In terms of learning how to play a musical instrument Gary Fletcher was a late starter. Inspired by Cream’s version of the Willie Dixon song ‘Spoonful’ (as recorded on the Wheels of Fire double album), the 17 year-old lad picked up his sister’s six-string acoustic and started to pick out that distinctive bass riff. It was not straightforward. Gary is left-handed and the guitar was strung for his sister to play who is right-handed.
“At that time,” said Gary, “I was unaware of handed guitars. I just turned it upside down with the bass strings at the bottom and went from there.
“My first bass guitar was ‘borrowed’ from Terry Walsh and Bobby Kevin who owned a music shop close to where I lived Tooting. I think they took pity on me and gave me a Hofner short scale and told me to pay them back when I could.
“I’ve been playing bass ever since but I now also play the acoustic six-string, especially in my own bands or when I play either solo or in a duo as I do in Fletcher Leary with Tom Leary on fiddle.”
Tom has been playing fiddle for many years and currently plays in the new Lindisfarne line-up as well as being a core member of Feast Of Fiddles, member of The Gary Fletcher Band and was for many years performing with the John B Spencer Trio. Gary first linked up with Tom some years ago in Andy Billup’s short lived outfit ‘The Afton Satellites’.
Gary said: “I kept in touch with Tom and we have hooked up many times since then. He plays in both my electric and acoustic line-ups. Tom is a very easy man to play along with and we work well together.”
“Our set tends to comprise of my own songs, some of which I have never yet recorded. I am surprised and flattered that people like what I do and come to support us. There are a couple of instrumentals in the set, Tom doesn’t sing and though I admit I am not a vocalist with a ‘big’ voice, I write to my capabilities. When I first started writing years I needed a Rod Stewart or an opera singer to sing what I had written the range was so extreme!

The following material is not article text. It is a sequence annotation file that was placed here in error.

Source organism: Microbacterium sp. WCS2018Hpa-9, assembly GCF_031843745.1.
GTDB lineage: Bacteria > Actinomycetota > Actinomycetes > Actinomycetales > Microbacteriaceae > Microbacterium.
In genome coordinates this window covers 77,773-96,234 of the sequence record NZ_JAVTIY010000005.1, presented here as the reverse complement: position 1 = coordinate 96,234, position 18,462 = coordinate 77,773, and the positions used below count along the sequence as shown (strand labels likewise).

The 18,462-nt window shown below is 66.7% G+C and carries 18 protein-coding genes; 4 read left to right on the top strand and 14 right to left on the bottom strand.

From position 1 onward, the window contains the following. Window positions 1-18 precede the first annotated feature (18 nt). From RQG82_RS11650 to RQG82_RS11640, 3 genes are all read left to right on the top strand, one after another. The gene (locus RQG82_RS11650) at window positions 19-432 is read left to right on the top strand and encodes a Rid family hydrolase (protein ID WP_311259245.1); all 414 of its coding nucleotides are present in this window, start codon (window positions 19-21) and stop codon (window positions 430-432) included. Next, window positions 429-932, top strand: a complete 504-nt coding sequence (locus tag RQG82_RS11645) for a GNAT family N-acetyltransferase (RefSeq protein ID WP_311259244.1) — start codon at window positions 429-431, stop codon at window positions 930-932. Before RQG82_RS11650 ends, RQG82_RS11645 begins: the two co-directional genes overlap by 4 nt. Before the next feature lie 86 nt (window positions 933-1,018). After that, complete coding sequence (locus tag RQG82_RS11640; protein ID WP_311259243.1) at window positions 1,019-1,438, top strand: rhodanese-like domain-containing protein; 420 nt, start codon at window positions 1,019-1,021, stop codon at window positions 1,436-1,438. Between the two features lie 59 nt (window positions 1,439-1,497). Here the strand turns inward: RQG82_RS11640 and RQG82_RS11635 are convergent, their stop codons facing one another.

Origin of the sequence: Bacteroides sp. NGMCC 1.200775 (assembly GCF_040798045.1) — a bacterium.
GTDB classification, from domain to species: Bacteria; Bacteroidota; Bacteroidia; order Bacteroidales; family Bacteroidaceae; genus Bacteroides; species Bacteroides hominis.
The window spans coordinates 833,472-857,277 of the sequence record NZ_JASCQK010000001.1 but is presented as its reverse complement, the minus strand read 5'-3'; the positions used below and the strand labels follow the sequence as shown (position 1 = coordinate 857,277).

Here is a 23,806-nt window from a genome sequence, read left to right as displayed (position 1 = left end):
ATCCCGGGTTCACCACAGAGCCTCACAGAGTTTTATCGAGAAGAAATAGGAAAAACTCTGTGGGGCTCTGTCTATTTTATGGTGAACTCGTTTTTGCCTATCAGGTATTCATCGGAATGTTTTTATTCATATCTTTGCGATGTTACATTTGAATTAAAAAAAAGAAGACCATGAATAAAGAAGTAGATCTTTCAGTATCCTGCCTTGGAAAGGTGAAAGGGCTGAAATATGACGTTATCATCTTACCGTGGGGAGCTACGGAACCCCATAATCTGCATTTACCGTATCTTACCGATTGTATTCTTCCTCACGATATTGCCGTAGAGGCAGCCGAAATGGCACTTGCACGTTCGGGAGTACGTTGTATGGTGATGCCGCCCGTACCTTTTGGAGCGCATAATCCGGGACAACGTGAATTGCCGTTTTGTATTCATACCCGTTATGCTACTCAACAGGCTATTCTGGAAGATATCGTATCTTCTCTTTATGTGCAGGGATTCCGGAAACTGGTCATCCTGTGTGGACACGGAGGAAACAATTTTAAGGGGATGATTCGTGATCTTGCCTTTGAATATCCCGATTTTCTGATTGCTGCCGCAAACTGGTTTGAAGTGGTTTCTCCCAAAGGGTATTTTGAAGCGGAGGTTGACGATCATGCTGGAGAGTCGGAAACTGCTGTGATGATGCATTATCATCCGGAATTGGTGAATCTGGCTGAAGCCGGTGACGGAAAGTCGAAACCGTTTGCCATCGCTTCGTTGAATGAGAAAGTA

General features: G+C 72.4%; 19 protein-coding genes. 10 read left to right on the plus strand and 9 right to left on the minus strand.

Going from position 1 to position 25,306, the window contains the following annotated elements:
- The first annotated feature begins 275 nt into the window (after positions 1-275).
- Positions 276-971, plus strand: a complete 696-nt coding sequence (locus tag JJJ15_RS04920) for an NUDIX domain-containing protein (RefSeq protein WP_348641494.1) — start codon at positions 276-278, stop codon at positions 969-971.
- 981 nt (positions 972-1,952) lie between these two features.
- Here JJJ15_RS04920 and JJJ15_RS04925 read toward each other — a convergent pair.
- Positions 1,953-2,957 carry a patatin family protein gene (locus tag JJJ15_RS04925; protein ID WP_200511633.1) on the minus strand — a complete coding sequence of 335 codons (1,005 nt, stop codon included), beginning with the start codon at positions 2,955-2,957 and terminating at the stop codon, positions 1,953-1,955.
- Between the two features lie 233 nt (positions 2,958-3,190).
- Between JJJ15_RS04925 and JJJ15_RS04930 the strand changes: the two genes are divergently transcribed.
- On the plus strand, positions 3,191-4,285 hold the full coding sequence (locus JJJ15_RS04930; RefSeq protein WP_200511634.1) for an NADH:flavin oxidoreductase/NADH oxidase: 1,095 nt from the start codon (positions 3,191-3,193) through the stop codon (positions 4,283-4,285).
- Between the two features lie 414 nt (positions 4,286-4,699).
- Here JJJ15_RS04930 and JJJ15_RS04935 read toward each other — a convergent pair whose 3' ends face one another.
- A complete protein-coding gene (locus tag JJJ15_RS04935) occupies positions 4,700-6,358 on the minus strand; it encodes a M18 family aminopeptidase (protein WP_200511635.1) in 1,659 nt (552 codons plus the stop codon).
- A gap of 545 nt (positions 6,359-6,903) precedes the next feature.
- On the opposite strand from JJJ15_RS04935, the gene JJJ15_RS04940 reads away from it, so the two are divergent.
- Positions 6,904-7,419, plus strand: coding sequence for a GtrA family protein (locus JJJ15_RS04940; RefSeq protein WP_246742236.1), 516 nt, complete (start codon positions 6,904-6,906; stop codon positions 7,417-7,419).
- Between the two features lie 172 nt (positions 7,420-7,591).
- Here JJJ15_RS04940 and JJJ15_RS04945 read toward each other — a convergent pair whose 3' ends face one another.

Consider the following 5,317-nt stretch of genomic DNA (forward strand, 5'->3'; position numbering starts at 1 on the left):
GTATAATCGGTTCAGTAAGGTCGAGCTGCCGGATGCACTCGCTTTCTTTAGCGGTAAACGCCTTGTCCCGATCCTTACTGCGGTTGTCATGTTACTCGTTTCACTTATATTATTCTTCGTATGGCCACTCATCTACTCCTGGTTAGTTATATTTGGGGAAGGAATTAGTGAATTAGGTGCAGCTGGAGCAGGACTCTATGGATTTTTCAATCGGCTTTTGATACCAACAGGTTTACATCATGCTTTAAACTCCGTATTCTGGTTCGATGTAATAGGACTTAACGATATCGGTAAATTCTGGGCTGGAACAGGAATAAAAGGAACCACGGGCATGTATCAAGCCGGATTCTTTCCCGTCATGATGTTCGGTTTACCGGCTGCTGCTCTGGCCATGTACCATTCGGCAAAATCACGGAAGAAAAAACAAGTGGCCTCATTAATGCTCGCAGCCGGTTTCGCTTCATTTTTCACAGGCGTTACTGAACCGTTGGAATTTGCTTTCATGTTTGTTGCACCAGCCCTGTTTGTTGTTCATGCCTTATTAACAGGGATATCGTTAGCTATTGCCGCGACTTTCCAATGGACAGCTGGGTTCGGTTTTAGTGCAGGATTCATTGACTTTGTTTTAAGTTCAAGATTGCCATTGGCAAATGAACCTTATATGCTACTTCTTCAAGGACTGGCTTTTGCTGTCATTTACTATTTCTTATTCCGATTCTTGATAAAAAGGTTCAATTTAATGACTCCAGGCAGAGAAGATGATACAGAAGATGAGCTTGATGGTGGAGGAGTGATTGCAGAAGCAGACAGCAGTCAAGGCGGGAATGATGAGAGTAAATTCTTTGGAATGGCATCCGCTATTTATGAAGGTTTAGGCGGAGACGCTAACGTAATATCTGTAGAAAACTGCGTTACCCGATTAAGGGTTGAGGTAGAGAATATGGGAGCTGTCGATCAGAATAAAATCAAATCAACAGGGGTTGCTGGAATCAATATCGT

“This line-up allows me to use material which is not always blues-based. I never want to bite the hand that feeds me and am proud to be the bass player and member of The Blues Band with Paul (Jones) Dave (Kelly) and the others but with Fletcher Leary, or my other bands, I can do what I like. It allows me to veer a bit away from the strict blues format and I find it a joy to get to play other kinds of material on a six-string.”
Many of Gary’s first songs were written on the road, in the back of his trusty camper van where he found peace and quiet. The endless touring, and his love of racing cars, meant he was away from home for long periods of time and later, when marital problems arose “we weren’t at each other’s throats all the time!” it became a source of refuge and a place to recompose himself. Now remarried for just one year Gary’s new home, in North Hampshire, has everything he needs to continue his musical career.
He said: “Although there was a small basement in my house in Twickenham it had no garage. Selling that property for a reasonable sum I was able to move to a house to build me a garage and a dream kitchen for my lovely lady.
“I am very happy now. I do around 50 gigs a year with The Blues Band plus another 25 or so solo/duo/GFB etc gigs and also spend some time either driving clients around a race track for Jaguar or getting scared by letting them take the wheel.”